Why I want to #ProtectCleanWater - My Childhood Creek
By Angela Bagnasco, Central Texas Outreach Coordinator For much of my childhood, in Waco Texas, I grew up with a creek behind my house. That creek is the center of many of my memories and is one of many Texas creeks that is denied protections under the current interpretation of the Clean Water Act. Growing up, my siblings and I would put on rubber wading boots, take a net off a hook in our garage, and trample down the hill behind our house. Our feet met the earth abruptly and we leaned back to keep our balance as we traipsed down the slope. We would head for the banks of a segment of creek we knew held lots of life. We would catch minnows, crawfish, tadpoles, and frogs. Some would make it into a fish tank in our house, many we let go.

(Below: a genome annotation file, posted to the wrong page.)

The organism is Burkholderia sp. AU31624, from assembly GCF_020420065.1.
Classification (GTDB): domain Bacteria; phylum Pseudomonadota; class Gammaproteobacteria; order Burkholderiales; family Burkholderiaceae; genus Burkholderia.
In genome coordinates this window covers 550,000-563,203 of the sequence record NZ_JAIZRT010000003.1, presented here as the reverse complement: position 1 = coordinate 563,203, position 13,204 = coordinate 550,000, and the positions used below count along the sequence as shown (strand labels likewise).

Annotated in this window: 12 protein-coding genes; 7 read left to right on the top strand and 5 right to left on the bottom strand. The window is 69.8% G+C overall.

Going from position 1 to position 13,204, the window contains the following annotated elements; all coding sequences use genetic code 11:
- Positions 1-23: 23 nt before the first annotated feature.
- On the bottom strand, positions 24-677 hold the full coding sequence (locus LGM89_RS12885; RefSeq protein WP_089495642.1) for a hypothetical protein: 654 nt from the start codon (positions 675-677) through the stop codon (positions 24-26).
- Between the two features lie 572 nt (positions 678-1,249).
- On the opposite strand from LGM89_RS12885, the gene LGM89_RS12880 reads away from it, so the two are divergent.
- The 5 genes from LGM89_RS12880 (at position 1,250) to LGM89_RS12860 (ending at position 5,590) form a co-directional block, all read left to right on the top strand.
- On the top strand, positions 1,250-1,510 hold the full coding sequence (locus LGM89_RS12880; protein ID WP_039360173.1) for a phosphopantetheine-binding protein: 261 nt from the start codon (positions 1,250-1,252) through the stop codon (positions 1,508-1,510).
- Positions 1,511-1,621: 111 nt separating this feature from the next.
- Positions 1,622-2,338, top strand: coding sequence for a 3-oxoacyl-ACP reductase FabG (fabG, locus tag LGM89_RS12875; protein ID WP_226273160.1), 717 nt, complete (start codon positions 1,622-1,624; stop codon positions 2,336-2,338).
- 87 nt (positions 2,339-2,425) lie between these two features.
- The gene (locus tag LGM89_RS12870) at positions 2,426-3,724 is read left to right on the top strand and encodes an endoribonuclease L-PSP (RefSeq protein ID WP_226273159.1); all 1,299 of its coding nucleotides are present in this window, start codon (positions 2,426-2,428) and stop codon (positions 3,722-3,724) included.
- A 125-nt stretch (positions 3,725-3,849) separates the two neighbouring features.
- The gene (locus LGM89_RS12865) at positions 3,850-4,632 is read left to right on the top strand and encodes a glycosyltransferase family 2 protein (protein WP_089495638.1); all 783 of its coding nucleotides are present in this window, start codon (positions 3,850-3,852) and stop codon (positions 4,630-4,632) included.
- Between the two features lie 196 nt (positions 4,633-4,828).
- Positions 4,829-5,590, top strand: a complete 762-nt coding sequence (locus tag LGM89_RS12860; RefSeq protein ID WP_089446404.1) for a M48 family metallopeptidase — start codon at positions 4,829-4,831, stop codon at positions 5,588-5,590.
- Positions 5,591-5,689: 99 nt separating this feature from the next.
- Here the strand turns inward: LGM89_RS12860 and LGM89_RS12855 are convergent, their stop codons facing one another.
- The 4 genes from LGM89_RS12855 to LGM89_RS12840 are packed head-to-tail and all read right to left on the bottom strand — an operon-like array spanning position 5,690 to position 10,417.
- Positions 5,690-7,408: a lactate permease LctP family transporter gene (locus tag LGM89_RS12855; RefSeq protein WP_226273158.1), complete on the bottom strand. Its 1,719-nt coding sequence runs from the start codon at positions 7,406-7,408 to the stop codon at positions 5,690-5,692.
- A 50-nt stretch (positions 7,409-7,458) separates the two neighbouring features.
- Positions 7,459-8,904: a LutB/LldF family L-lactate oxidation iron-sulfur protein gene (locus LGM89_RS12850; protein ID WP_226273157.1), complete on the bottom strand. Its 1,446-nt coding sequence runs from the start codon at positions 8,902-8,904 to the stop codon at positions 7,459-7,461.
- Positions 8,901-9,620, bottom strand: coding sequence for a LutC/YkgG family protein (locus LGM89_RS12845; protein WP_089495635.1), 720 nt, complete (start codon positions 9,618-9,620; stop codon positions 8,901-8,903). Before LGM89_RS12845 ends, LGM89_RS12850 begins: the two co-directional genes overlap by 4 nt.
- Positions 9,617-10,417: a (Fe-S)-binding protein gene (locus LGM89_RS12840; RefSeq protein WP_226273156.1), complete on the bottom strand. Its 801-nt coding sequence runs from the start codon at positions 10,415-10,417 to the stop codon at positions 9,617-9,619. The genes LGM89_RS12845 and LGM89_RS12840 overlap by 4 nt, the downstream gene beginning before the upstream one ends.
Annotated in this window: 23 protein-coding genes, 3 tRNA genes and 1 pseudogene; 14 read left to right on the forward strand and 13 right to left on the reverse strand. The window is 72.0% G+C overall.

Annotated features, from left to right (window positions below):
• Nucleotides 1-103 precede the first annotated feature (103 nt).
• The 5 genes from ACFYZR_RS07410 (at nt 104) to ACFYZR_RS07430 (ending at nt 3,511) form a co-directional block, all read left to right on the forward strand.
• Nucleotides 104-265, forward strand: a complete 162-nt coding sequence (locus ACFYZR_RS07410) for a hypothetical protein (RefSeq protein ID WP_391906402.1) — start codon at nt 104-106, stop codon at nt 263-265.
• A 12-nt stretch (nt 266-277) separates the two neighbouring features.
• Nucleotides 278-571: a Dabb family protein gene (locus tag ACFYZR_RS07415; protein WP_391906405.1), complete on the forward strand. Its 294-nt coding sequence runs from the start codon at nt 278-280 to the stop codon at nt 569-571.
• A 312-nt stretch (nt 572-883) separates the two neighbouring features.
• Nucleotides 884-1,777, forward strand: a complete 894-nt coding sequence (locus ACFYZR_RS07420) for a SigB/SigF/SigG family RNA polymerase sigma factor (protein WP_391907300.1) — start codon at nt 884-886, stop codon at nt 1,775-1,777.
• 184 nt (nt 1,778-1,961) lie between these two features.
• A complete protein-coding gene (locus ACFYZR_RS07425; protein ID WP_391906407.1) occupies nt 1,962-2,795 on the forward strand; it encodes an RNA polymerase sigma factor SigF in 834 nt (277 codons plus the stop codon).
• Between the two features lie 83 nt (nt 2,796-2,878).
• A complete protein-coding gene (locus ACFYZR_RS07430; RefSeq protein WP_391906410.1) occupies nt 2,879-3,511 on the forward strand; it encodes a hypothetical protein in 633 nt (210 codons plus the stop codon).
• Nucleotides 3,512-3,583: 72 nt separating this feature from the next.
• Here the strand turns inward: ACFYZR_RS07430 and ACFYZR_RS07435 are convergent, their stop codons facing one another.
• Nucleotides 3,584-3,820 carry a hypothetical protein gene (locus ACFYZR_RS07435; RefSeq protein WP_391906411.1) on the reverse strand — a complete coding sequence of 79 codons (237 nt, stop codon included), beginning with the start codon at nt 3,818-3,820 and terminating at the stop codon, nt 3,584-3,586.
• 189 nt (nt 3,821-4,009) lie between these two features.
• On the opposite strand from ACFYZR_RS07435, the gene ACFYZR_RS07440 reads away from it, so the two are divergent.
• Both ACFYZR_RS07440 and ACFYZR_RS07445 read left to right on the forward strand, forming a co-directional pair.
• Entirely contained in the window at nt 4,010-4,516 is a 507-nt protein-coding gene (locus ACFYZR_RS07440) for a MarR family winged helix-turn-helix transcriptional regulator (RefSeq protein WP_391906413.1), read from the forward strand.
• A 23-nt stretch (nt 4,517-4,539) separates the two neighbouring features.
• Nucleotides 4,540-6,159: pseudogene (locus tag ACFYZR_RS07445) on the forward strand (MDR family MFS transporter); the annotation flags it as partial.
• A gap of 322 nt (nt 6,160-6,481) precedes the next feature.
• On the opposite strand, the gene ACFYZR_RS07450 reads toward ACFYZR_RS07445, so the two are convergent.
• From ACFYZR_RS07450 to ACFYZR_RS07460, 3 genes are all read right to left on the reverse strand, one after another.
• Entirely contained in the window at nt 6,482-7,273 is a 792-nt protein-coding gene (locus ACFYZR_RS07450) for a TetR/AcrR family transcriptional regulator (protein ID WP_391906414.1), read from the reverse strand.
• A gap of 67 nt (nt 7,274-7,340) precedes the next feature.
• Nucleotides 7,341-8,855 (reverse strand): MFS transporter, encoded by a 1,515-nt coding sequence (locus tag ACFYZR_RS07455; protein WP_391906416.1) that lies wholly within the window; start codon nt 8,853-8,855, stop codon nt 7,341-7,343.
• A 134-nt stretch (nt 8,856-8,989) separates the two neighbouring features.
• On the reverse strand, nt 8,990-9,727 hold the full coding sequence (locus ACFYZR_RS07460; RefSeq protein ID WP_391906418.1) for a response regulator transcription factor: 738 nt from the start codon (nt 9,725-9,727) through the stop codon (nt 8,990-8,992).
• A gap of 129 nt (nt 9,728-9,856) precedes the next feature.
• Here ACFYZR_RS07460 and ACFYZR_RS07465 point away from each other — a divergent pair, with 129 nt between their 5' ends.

The creek was the center of our games of Cowboy and Indian where my brothers usually ran around making forts and pretending to see dangers and I often sat by our blue plastic teepee, gathering natural artifacts and trying to channel native wisdom. Having nature as our play space and the creek at the center fueled our creativity and taught us about the rhythm of nature. We knew as children that sometimes the creek was running water and sometimes it was stagnant. After being stagnant for a few months in the summer it would turn into a deep mud puddle at the deepest part of our segment of stream, and at the end of the summer much of the creek would be completely dry. This was natural and we knew that our creek would run again in the fall. We knew that the fish would come back. We also knew that our creek was not an isolated segment. Sometimes, especially when it was dry, we would walk along it as it wound through the neighborhood. Perhaps a mile down, it met the river. I am glad that no company dumped crude oil into my section of creek as was done in the Edwards Creek in Titus County Texas. In that case, no one is paying a fine! What will happen when that dry creek runs again? The filth will spread. It will affect even more wildlife as it goes further downstream. Then, it will make its way into someone’s drinking water source. Texas has so many small creeks that are dry for part of the year! We stand to lose a lot if the Clean Water Act is not restored to its original intention. It was created to protect ALL waters of the United States. Right now, my creek in Waco Texas is not considered a water of the United States. There is no logic behind this. It is simply polluters wanting an alternative location to dump their toxic waste for free. I have memories of raising ducklings and watching as they had their first gleeful experience with water in my creek. I have memories of scouring dry limestone creeks for fossils and finding shells and other sea organisms locked in stone. I have memories of swimming in the rivers that these creeks feed into. Texas creeks are for wildlife, fishing, swimming, child’s play, and water catchment for our drinking water supplies. They are not for dumping. Texans, and everyone else, let’s band together to make sure our creeks are protected.